Senators question how to roll out 5G without Chinese technology

Senators question how to roll out 5G without Chinese technology

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5G technology is the next generation of ultra-fast wireless connections. The four main carriers in the US -— Verizon, Sprint, T-Mobile and AT&T, which owns CNN’s parent company WarnerMedia — have vowed not to use components, such as chips, from Huawei or other Chinese companies. These larger US companies never relied on Chinese technology when deploying past networks, so it’s a matter of continuing to avoid it going forward. Smaller and more rural US-based carriers do have Huawei in their networks and would need to work to phase them out.

Huawei is the world’s biggest maker of telecommunications equipment, but the US government has growing concerns that using its technology could pose a national security threat.

Tensions between the US and China remain high. The US government is investigating Huawei for possible criminal behavior and is currently in the midst of a trade war with the country.

During a Senate Judiciary Committee hearing on Tuesday, Senator Dianne Feinstein expressed concern over how China can gain sensitive information through companies like Huawei.

“I begin to question the whole 5G thing because it creates a situation that can be used to do tremendous harm,” Feinstein said. “This is a very big deal because it could make our country incredibly vulnerable and we cannot let China do this, it’s that simple.”

US regulators have moved to limit federal funding for US carriers who use Huawei gear with their networks over fears the equipment could allow the Chinese government to eavesdrop on sensitive US communications. US officials embarked on an international campaign in February to discourage the use of Huawei components among its strategic partners.

But many of the US’ closest allies, including the UK with whom the US shares data, continue to use Chinese equipment, a practice that raises concerns about the security of US data.

Many European officials have acknowledged the risk but differ with the United States over whether it can be managed. In April, the Daily Telegraph reported the UK’s National Security Council — a body led by Prime Minister Theresa May — agreed to let Huawei help build the country’s 5G network. According to the leaked decision, Huawei would have relatively limited access to all but the innermost parts of the 5G network.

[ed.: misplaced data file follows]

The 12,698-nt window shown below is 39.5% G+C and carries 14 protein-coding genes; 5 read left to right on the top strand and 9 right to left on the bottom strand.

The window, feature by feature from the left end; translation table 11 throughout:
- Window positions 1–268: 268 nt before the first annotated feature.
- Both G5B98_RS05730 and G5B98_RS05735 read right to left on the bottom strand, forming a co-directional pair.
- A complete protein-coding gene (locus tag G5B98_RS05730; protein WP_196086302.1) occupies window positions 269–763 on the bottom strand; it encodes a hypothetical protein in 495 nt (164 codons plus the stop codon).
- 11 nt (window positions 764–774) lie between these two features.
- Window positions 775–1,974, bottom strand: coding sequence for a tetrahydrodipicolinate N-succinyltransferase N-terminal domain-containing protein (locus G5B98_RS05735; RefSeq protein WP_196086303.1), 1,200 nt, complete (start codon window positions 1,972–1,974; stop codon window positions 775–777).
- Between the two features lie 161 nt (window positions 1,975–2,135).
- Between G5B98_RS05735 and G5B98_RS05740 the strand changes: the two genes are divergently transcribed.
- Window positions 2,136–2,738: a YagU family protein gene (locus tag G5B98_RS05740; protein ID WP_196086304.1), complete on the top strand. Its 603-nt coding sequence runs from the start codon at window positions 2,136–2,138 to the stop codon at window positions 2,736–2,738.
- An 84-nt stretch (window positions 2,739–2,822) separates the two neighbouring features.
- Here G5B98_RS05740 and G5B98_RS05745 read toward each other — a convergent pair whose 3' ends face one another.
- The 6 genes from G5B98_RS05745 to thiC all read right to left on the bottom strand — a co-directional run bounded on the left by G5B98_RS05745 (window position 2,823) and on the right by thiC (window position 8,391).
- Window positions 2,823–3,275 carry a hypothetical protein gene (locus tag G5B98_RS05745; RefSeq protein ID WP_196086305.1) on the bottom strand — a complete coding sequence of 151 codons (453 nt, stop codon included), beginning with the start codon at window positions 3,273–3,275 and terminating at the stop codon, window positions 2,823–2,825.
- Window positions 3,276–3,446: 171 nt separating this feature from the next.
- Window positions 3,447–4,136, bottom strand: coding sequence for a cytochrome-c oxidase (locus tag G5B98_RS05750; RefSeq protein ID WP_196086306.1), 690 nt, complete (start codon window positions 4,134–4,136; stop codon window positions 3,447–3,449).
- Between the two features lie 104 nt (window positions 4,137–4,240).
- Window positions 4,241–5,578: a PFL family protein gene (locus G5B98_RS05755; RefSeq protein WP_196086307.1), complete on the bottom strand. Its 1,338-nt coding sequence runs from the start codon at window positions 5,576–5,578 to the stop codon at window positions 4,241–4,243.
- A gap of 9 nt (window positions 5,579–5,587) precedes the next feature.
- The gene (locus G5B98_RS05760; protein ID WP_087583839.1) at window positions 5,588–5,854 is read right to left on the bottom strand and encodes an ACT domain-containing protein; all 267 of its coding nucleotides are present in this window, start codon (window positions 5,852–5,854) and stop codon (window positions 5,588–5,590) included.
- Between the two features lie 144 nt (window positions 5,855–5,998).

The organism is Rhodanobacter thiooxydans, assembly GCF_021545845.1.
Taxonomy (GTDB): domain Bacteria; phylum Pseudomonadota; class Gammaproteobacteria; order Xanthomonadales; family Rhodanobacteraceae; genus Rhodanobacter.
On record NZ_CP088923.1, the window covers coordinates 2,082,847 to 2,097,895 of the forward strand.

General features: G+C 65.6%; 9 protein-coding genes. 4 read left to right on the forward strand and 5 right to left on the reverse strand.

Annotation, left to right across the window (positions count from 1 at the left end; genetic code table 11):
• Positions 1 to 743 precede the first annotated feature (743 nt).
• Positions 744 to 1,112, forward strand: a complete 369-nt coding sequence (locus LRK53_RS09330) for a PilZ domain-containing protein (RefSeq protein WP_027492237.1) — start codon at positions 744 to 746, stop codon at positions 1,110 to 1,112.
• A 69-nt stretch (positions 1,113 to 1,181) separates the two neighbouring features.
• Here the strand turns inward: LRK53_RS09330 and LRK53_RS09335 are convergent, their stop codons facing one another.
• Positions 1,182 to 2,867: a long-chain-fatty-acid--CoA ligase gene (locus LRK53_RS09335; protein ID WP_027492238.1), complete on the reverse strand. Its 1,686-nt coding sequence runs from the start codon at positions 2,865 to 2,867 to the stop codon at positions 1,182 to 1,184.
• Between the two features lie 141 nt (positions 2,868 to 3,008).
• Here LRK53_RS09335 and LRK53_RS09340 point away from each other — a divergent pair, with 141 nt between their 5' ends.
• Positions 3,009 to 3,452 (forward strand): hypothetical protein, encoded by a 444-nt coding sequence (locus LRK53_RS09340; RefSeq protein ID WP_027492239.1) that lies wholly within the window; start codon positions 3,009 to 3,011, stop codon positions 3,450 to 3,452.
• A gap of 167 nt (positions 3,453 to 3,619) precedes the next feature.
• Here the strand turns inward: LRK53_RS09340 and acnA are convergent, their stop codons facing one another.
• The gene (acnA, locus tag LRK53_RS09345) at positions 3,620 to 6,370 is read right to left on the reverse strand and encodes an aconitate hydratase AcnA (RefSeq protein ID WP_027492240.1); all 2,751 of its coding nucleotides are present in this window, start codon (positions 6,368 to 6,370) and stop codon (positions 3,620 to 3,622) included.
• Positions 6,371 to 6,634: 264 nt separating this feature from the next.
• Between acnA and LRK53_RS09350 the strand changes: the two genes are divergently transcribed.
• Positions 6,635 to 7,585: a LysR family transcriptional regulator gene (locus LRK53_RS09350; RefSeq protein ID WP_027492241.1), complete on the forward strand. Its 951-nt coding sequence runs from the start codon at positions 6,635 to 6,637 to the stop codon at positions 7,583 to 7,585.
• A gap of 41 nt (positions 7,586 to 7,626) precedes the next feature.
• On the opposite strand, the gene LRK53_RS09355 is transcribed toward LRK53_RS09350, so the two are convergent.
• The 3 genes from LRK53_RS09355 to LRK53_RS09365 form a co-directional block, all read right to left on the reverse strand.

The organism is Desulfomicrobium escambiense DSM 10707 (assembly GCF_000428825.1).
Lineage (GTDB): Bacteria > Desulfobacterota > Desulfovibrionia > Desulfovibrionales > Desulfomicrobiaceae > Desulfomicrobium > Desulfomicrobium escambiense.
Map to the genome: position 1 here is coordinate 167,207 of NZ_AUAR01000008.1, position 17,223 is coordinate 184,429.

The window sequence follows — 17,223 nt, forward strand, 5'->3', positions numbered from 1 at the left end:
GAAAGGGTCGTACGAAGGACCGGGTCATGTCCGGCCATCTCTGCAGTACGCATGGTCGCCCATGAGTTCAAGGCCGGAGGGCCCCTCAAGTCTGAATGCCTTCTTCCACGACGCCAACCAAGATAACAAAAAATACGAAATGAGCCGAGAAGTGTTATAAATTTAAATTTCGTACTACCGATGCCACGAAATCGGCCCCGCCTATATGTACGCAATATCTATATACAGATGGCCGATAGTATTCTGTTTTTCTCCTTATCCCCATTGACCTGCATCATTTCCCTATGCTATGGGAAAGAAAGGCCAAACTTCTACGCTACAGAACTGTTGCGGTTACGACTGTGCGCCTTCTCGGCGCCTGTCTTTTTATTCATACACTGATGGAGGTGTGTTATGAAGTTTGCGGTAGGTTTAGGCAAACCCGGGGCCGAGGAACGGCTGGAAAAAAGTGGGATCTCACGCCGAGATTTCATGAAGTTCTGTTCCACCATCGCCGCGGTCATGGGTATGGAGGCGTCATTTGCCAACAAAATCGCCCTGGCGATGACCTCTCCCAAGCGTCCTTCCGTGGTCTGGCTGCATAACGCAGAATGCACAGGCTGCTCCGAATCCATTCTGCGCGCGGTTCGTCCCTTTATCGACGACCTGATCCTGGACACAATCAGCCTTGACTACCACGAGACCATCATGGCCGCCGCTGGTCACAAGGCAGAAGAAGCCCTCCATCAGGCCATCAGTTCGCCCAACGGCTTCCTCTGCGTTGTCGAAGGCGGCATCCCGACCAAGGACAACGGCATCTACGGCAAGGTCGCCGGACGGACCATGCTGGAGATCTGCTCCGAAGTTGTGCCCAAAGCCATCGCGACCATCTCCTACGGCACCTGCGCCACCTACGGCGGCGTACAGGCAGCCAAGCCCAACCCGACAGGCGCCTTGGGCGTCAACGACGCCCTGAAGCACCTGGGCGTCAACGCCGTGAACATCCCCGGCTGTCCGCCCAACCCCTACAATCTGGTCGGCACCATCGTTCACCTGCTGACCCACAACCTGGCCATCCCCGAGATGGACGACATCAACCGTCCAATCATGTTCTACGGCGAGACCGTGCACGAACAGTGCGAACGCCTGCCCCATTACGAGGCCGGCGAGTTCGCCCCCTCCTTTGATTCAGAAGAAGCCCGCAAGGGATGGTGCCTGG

Robert Strayer, deputy assistant secretary for cyber and international communications and information policy, was one of two experts questioned during the hearing.

Strayer noted that China’s national intelligence law requires its citizens and organizations to cooperate with Chinese intelligence and security services.

“I think we should be very concerned and I think we should be concerned about the Chinese law that makes this permissible,” Feinstein said. “I think it should become a major element of State Department policy to try to straighten this out before we proceed and have real problems because Huawei has been very assertive.”

AT&T chief: China isn't beating the United States on 5G — yet

Strayer added that “because of the essential role that vendors play in networks and their maintenance, they could be ordered to undermine network security, to steal personal information or intellectual property, conduct espionage, disrupt critical services or conduct cyberattacks.”

Christopher Krebs, director of the Department of Homeland Security’s Cybersecurity and Infrastructure Security Agency (CISA), was also questioned during the hearing.

The other cause for concern: China could beat the US and other countries in the race to roll out 5G networks and 5G-compatible devices.

Proponents of 5G say getting a critical mass of consumers on board with the technology before other countries could help US businesses become leaders in the industries that will depend on 5G connectivity, such as self-driving cars or telemedicine.

“[It] seems to me that we need to up our 5G game because if there’s nobody other than China we’ve got a problem,” said Senator Lindsey Graham, chair of the Senate Judiciary Committee.

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